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Acting Out: Understanding and Reducing Aggressive Behaviour in children and Youth

You can make a difference

Isabella, age seven, doesn’t like the drawing she has made of her house. She rips up her paper and throws the pieces at the girl seated in class beside her.

Eleven-year-olds Dylan and Jamal skate off the ice at the end of a peewee hockey game. Dylan gives Jamal a shove, blaming him for missing a goal and causing their team to lose.

Jealous of Sarah’s midnight curfew, 14-year-old Maria turns on her friend, spreading rumours that Sarah is sleeping with another girl’s boyfriend.

Sixteen-year-old James purposely brushes his hand across the breast of a schoolmate as she passes him in a crowded hallway.

If you work or volunteer with young people, you’ve probably seen situations similar to those mentioned on the previous page. Though the incidents are very different, all of them involve aggressive behaviour.

Do you know how to respond effectively when a young person behaves aggressively? Do you know what kinds of aggression are considered normal for a young person’s age and stage of development? Do you know what kinds of aggression may suggest that a young person has a problem that needs specialized intervention?

The aim of this book is to help you answer “yes” to these questions. It describes the causes of aggressive behaviour in young people, and discusses approaches to handling it. Specifically, the book:

  • explains various types of aggressive behaviour exhibited by young people
  • identifies factors related to aggressive behaviour
  • distinguishes between normal aggression and aggression that is of greater concern in young people
  • gives practical advice on how to address aggression in children and youth
  • highlights prevention and intervention strategies that have been proven through research to be effective, and indicates strategies that should be avoided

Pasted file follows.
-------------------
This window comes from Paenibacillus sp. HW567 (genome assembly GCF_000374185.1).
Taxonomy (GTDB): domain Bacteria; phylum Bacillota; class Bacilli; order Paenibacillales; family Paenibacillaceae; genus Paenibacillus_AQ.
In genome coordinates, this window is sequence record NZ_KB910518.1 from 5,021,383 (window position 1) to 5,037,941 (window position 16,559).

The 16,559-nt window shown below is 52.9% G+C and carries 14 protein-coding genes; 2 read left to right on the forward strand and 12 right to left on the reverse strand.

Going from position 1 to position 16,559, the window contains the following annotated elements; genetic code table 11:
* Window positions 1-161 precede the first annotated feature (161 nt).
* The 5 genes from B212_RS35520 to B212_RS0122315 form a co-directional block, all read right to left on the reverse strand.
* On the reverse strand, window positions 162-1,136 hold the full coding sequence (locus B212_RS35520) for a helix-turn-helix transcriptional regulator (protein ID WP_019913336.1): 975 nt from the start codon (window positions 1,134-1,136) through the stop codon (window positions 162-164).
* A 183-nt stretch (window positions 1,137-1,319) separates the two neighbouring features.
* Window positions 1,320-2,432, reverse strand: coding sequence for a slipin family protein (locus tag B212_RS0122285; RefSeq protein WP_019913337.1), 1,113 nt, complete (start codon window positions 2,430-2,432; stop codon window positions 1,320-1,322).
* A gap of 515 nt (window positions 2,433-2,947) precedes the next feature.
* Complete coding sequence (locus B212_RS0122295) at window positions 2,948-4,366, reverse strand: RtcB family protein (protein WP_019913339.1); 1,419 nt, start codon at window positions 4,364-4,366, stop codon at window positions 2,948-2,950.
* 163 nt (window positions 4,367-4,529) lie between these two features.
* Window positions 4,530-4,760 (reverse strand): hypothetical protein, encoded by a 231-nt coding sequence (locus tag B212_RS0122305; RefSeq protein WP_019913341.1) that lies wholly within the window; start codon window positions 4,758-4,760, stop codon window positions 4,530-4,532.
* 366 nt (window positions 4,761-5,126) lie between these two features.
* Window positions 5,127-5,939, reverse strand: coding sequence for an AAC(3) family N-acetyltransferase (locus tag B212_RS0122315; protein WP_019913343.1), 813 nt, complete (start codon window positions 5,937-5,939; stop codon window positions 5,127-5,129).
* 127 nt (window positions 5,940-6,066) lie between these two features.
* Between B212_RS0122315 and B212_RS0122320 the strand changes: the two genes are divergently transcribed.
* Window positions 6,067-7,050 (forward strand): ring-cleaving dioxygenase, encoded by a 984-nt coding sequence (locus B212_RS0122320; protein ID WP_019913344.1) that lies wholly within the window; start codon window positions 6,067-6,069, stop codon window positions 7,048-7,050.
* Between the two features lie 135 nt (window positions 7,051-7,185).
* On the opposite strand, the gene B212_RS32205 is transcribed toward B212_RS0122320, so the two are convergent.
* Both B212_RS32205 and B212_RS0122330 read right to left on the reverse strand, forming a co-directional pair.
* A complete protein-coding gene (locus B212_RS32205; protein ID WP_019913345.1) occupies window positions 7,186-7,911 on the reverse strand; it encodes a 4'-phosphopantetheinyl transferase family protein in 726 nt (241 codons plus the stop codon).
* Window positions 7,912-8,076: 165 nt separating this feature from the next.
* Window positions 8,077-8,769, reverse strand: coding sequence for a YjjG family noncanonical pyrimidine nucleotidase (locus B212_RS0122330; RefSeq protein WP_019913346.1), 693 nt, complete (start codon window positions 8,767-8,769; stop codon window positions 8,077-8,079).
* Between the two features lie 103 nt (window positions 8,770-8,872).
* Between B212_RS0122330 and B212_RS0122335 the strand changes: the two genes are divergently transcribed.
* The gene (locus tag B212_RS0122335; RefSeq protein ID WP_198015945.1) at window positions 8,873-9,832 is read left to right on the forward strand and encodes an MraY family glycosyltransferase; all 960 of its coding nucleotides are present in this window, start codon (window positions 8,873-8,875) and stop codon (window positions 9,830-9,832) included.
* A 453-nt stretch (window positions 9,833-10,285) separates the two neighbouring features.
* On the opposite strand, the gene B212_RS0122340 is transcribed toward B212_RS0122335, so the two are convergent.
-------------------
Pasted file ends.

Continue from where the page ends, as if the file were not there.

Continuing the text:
• discusses assessment and diagnoses for more serious aggressive behaviour exhibited by young people.

Interspersed throughout the book, you will find case studies that illustrate how treatments have benefited young people of various ages who have shown problems with aggression.

In the past, you may have found it hard to manage aggressive behaviour in a young person. You may have felt frustrated, impatient or angry, and may have raised your voice or spoken harsh words. This book will help you understand that young people who behave aggressively are not bad or deserving of blame. They need to know that you care about them and that you are willing to help them solve their problems. The earlier a child with aggression problems is identified and treated, the greater the chance that the chosen treatment will have lasting benefits.

A note on culture and aggression

Many of us, quite naturally, react to people and situations based on experiences and perspectives that are rooted in our own culture. Most of the information on aggression in this book is based on research rooted in western ideas and values. North American society, however, is becoming more and more culturally diverse. Experts recognize that family background, culture and religion can influence all types of behaviour—including aggression. What might be considered unusual or problematic behaviour in one culture may be seen as normal and acceptable in another.

Therefore, if you work or volunteer with young people, you will find it valuable to become more aware of your own attitudes and theirs. Ask yourself questions about what experiences from your past, in particular your cultural upbringing, have influenced you to develop certain views. Think about whose ideas have influenced your own, and where those ideas may have come from. Consider taking steps to learn about the cultures of the young people with whom you are involved.

A note on the language used in this book

Young people includes children (ages zero to 11) and youth (ages 12 to 18). We sometimes discuss these groups separately because the behaviours of each are different.

Parents includes parents, guardians, foster parents, group home workers or any other people (such as grandparents, aunts and uncles) who raise young people full time.

Caregivers includes nannies, babysitters and others who help parents look after their children.

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